A week back I had the privilege to listen to Dr. Marcelle Haddix speak. Haddix is a professor from Syracuse, whose academic interests include the experiences of literacy instruction and teacher education programs for students of color. It was a very eye-opening experience in terms of things that I had never considered, and new ways of thinking about topics that I have been avoiding. There were so many things to think about, that I am not able to elaborate on them all.
Dr. Haddix talked about “translating cultural knowledge into pedagogy.” It made perfect sense to me. It’s not enough to know about other cultures. It’s not even enough to teach lessons about culture to our students. We need a pedagogy where the cultural inclusivity is built in, and not obviously emphasized.
My very next thought was, “How can I, as a white female, in a fairly affluent area, connect cultural knowledge into my classroom?” I’m not sure that I feel very qualified at this point to address certain aspects. I understand that culture isn’t only based upon religion or heritage. However, my upbringing is still different from many of the white students in my class.
The first follow up question is “how can I first build my own knowledge so that I can genuinely integrate culture into my classroom?” Hopefully, after I have grown personally, I will be more comfortable addressing the issue of culture in my classroom, and also within my school community.
Another important take away for me:
As teachers “we cater to Whiteness, monolingualism, and middle class values UNLESS we actively work against them” – Dr.Haddix
“And it is not just about diversity in race. We need diversity of perspectives.” It was upsetting to hear about the numbers of students of color who did not succeed within their program of study, especially those who dropped out of teacher education programs.
In my twitter chats a fellow educator noted that they “don’t mind taking the road less traveled” and being one of the few culturally different teachers. My response was “How do we attract and KEEP those who are less comfortable with the road less traveled? How do we support those educators?”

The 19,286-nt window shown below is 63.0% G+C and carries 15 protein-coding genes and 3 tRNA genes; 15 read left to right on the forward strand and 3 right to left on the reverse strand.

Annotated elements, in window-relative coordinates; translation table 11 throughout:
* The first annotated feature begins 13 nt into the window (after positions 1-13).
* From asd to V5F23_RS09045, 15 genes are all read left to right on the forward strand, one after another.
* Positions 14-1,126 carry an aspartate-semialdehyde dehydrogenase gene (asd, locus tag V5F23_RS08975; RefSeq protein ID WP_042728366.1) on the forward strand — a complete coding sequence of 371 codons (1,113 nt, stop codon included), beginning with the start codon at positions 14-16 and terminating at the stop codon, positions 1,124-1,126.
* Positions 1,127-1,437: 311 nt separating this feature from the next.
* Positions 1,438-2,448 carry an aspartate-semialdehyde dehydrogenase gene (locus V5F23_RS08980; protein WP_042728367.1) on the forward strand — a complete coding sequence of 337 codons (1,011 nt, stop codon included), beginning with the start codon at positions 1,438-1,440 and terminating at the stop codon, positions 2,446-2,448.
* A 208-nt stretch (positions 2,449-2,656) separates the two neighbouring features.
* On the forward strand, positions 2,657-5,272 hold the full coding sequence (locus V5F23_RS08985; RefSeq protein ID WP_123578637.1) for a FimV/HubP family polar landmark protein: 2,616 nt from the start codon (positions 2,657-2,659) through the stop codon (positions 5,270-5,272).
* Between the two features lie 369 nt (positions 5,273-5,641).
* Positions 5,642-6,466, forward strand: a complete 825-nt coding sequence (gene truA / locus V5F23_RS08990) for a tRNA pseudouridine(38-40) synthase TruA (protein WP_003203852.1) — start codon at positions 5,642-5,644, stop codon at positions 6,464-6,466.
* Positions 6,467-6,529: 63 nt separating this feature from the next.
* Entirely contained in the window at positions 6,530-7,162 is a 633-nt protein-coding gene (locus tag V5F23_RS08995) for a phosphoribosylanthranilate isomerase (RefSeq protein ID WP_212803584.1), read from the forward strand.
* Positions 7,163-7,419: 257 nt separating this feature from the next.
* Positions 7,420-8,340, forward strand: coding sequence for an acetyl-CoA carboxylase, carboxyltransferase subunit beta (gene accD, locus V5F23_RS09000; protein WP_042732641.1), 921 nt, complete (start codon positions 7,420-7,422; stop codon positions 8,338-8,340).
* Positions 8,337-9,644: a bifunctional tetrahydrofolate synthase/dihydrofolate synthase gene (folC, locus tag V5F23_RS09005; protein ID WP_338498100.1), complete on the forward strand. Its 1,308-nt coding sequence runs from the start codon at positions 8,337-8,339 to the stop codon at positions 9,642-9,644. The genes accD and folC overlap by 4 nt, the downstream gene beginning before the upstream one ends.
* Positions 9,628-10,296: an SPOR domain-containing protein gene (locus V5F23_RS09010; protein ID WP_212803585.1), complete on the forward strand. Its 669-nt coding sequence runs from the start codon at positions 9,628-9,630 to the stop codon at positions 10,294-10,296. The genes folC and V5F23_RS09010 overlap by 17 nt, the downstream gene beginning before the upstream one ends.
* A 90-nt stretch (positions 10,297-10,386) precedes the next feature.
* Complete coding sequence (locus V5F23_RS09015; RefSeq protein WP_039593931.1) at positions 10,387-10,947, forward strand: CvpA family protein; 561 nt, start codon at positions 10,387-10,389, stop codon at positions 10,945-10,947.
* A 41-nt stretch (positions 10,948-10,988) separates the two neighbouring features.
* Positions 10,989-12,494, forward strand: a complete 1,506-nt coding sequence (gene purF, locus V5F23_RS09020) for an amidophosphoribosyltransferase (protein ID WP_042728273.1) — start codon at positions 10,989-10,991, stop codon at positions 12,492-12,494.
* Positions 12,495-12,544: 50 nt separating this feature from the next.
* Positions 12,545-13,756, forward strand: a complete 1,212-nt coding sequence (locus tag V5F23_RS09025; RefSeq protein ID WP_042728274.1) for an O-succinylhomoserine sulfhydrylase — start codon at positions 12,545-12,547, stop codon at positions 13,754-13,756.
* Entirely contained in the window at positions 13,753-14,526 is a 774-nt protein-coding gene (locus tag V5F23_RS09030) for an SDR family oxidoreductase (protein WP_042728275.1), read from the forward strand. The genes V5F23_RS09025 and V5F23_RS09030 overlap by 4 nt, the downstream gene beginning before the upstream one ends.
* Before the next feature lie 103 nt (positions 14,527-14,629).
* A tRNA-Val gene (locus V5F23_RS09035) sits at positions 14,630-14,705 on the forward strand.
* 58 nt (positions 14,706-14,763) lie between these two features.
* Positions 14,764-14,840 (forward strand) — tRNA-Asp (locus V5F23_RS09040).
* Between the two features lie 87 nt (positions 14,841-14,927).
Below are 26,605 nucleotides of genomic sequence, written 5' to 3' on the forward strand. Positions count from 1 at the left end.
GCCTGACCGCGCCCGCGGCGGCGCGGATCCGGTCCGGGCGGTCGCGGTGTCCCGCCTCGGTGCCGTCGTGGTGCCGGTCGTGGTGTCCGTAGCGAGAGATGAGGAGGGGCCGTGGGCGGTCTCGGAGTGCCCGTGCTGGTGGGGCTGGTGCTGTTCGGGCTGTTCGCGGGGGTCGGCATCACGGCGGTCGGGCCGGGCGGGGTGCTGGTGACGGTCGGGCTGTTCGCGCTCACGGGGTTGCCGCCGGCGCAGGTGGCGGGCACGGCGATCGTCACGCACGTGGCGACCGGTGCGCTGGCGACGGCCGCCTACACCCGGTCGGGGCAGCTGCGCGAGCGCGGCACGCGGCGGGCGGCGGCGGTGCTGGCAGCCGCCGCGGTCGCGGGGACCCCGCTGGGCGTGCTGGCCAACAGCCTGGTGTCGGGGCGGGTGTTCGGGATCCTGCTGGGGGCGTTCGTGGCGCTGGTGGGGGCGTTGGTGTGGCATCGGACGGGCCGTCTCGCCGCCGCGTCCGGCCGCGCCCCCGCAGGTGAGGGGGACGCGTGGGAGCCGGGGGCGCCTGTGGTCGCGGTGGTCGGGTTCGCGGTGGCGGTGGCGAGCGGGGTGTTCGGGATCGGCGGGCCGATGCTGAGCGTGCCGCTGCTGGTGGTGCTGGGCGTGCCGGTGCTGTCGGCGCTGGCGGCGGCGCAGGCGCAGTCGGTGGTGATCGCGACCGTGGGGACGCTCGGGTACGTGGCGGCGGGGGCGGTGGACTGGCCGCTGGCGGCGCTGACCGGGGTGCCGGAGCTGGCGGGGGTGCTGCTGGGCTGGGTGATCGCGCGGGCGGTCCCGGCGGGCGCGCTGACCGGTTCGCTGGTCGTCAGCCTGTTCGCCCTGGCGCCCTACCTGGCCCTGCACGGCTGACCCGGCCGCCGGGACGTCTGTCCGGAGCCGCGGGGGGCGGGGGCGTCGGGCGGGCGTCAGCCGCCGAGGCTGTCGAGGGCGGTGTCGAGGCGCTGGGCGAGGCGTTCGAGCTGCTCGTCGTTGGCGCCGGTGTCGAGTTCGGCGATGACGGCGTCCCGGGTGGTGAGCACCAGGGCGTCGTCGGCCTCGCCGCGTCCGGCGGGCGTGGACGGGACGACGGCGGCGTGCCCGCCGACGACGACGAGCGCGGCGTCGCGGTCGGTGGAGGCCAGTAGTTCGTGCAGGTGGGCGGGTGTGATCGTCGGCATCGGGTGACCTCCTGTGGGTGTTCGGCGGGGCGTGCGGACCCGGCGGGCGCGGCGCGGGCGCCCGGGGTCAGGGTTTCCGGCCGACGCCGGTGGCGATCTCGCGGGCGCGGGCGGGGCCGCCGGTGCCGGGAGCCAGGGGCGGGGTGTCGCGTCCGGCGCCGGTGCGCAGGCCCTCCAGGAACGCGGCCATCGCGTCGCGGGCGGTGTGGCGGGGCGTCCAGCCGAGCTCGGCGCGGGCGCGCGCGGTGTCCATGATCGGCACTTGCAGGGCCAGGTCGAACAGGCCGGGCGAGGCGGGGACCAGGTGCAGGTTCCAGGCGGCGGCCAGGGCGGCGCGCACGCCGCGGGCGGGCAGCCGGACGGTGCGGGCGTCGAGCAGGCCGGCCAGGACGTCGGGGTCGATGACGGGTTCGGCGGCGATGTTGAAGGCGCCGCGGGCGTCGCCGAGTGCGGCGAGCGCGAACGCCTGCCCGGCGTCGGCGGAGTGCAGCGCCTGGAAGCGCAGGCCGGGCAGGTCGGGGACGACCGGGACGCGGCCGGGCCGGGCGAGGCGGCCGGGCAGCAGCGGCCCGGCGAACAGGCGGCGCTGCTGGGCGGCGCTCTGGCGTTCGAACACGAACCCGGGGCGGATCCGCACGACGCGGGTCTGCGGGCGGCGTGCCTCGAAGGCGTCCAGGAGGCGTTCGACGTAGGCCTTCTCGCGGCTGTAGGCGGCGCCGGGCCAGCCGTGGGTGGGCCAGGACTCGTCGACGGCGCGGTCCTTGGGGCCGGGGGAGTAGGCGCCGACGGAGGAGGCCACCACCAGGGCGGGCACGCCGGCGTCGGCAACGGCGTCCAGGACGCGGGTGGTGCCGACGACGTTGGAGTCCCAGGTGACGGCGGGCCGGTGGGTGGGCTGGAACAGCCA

Students want to see themselves reflected in their teachers. They will actively seek it out. How can we support them?
Unfortunately my class has not been very diverse these past 3 years. But in the future, when it may become more diverse, How do I, as a white female, go about supporting my students? How do I bridge the cultural disconnect? How can I reflect those students and their beliefs with my white upbringing?
Break it down: Teacher shortages are situational-urban, intercity, and struggling areas. NOT a shortage in affluent white schools. I think this is a sentiment that we all knew deep down inside, but had rarely noticed or said out loud to ourselves.
Snowballing off of that staggering thought:
NYC started an initiative in 2015 to put +1,000 male teachers of color in schools by 2018. The project is called “NYC Men Teach.” The website says that there is a “retention strategy.” Yet, there is no elaboration around what said strategy is. I would be interested to see what the success rate is for teacher retention for these 1,000 male teachers of color. I have to wonder about the situation that made this initiative necessary in the first place…how do they plan to adequately support teachers in their work environment, and support the massively diverse population of NYC students?
check it out: http://www1.nyc.gov/site/ymi/teach/nyc-men-teach.page
What are your thoughts?